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December 2, 2014

Jonathan Tobin: Defending the Right to a Jewish State

Heather Hale: Compliment your kids without giving them big heads

Megan Shauri: 10 ways you are ruining your own happiness

Carolyn Bigda: 8 Best Dividend Stocks for 2015

Kiplinger's Personal Finance editors: 7 Things You Didn't Know About Paying Off Student Loans

Samantha Olson: The Crucial Mistake 55% Of Parents Are Making At Their Baby's Bedtime

Densie Well, Ph.D., R.D. Open your eyes to yellow vegetables

The Kosher Gourmet by Megan Gordon With its colorful cache of purples and oranges and reds, COLLARD GREEN SLAW is a marvelous mood booster --- not to mention just downright delish
April 18, 2014

Rabbi Yonason Goldson: Clarifying one of the greatest philosophical conundrums in theology

Caroline B. Glick: The disappearance of US will

Megan Wallgren: 10 things I've learned from my teenagers

Lizette Borreli: Green Tea Boosts Brain Power, May Help Treat Dementia

John Ericson: Trying hard to be 'positive' but never succeeding? Blame Your Brain

The Kosher Gourmet by Julie Rothman Almondy, flourless torta del re (Italian king's cake), has royal roots, is simple to make, . . . but devour it because it's simply delicious

April 14, 2014

Rabbi Dr Naftali Brawer: Passover frees us from the tyranny of time

Greg Crosby: Passing Over Religion

Eric Schulzke: First degree: How America really recovered from a murder epidemic

Georgia Lee: When love is not enough: Teaching your kids about the realities of adult relationships

Cameron Huddleston: Freebies for Your Lawn and Garden

Gordon Pape: How you can tell if your financial adviser is setting you up for potential ruin

Dana Dovey: Up to 500,000 people die each year from hepatitis C-related liver disease. New Treatment Has Over 90% Success Rate

Justin Caba: Eating Watermelon Can Help Control High Blood Pressure

The Kosher Gourmet by Joshua E. London and Lou Marmon Don't dare pass over these Pesach picks for Manischewitz!

April 11, 2014

Rabbi Hillel Goldberg: Silence is much more than golden

Caroline B. Glick: Forgetting freedom at Passover

Susan Swann: How to value a child for who he is, not just what he does

Cameron Huddleston: 7 Financial Tasks You Should Tackle Right Now

Sandra Block and Lisa Gerstner: How to Profit From Your Passion

Susan Scutti: A Simple Blood Test Might Soon Diagnose Cancer

Chris Weller: Have A Slow Metabolism? Let Science Speed It Up For You

The Kosher Gourmet by Diane Rossen Worthington Whitefish Terrine: A French take on gefilte fish

April 9, 2014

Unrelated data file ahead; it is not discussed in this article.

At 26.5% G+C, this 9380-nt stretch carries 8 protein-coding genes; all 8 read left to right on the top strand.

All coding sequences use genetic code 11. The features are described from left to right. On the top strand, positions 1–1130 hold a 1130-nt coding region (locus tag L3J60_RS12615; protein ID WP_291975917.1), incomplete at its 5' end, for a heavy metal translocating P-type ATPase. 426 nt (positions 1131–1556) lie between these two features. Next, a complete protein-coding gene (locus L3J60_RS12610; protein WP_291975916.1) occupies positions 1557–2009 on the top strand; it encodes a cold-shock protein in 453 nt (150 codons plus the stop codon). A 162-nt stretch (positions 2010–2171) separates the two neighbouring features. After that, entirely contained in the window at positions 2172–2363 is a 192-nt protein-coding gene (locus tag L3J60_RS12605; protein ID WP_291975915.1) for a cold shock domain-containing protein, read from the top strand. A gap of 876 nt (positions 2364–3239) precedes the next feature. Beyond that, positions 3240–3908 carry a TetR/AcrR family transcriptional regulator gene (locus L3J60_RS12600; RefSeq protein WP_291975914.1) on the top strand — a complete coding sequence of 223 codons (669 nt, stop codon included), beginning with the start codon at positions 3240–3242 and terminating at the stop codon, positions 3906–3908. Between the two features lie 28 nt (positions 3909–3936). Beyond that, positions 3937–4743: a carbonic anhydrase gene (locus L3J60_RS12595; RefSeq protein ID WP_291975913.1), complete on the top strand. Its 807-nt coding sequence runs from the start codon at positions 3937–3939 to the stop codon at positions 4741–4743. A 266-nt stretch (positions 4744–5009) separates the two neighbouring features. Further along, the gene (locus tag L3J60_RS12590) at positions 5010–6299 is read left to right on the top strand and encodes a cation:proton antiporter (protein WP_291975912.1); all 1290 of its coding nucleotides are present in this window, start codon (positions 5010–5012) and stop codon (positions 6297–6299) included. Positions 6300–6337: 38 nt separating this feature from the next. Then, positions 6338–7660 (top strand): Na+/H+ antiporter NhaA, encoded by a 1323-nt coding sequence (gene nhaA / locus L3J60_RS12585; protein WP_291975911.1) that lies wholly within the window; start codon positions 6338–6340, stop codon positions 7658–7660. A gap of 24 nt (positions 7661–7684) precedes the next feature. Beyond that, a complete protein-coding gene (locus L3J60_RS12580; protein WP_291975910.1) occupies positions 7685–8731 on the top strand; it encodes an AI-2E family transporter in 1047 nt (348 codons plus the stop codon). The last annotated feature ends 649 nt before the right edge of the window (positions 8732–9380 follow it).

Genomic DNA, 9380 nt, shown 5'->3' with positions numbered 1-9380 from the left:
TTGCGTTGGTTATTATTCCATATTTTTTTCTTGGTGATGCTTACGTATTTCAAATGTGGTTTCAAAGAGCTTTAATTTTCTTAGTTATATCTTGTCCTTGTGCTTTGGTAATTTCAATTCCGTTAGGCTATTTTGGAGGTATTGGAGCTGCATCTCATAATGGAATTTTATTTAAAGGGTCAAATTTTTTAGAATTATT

Jonathan Tobin: Why Did Kerry Lie About Israeli Blame?

Samuel G. Freedman: A resolution 70 years later for a father's unsettling legacy of ashes from Dachau

Jessica Ivins: A resolution 70 years later for a father's unsettling legacy of ashes from Dachau

Kim Giles: Asking for help is not weakness

Kathy Kristof and Barbara Hoch Marcus: 7 Great Growth Israeli Stocks

Matthew Mientka: How Beans, Peas, And Chickpeas Cleanse Bad Cholesterol and Lowers Risk of Heart Disease

Sabrina Bachai: 5 At-Home Treatments For Headaches

The Kosher Gourmet by Daniel Neman Have yourself a matzo ball: The secrets bubby never told you and recipes she could have never imagined

April 8, 2014

Lori Nawyn: At Your Wit's End and Back: Finding Peace

Susan B. Garland and Rachel L. Sheedy: Strategies Married Couples Can Use to Boost Benefits

David Muhlbaum: Smart Tax Deductions Non-Itemizers Can Claim

Jill Weisenberger, M.S., R.D.N., C.D.E : Before You Lose Your Mental Edge

Dana Dovey: Coffee Drinkers Rejoice! Your Cup Of Joe Can Prevent Death From Liver Disease

Chris Weller: Electric 'Thinking Cap' Puts Your Brain Power Into High Gear

The Kosher Gourmet by Marlene Parrish A gift of hazelnuts keeps giving --- for a variety of nutty recipes: Entree, side, soup, dessert

April 4, 2014

Rabbi David Gutterman: The Word for Nothing Means Everything

Charles Krauthammer: Kerry's folly, Chapter 3

Amy Peterson: A life of love: How to build lasting relationships with your children

John Ericson: Older Women: Save Your Heart, Prevent Stroke Don't Drink Diet

John Ericson: Why 50 million Americans will still have spring allergies after taking meds

Cameron Huddleston: Best and Worst Buys of April 2014

Stacy Rapacon: Great Mutual Funds for Young Investors

Sarah Boesveld: Teacher keeps promise to mail thousands of former students letters written by their past selves

The Kosher Gourmet by Sharon Thompson Anyone can make a salad, you say. But can they make a great salad? (SECRETS, TESTED TECHNIQUES + 4 RECIPES, INCLUDING DRESSINGS)